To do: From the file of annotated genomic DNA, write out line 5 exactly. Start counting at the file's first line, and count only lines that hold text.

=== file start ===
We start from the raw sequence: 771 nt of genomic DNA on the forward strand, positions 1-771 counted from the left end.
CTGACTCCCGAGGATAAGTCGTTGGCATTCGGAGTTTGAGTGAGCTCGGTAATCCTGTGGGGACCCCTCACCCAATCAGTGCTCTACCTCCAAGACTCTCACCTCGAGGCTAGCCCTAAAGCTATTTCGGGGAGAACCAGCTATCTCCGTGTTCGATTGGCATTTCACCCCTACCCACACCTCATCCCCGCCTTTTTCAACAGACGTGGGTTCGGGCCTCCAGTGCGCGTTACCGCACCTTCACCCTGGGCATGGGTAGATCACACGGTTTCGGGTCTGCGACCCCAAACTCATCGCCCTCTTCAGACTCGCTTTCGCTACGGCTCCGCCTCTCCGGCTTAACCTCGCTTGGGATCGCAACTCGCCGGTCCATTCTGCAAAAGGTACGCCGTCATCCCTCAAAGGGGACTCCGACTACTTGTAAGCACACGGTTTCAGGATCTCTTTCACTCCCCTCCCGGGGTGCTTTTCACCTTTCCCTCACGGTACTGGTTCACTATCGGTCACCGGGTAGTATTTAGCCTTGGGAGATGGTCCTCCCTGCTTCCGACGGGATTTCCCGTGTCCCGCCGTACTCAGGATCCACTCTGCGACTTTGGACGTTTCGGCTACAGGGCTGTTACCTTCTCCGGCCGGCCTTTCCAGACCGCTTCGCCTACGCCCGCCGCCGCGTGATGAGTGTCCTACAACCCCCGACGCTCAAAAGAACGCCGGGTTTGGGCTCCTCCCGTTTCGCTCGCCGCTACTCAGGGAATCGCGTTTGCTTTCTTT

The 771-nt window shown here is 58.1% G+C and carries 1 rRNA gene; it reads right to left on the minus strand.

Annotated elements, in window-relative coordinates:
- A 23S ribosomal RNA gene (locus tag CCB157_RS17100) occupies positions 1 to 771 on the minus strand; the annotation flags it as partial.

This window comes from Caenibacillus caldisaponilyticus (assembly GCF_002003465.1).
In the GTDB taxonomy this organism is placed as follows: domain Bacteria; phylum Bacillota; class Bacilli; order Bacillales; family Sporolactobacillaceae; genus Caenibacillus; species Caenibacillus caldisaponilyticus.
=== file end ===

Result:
- A 23S ribosomal RNA gene (locus tag CCB157_RS17100) occupies positions 1 to 771 on the minus strand; the annotation flags it as partial.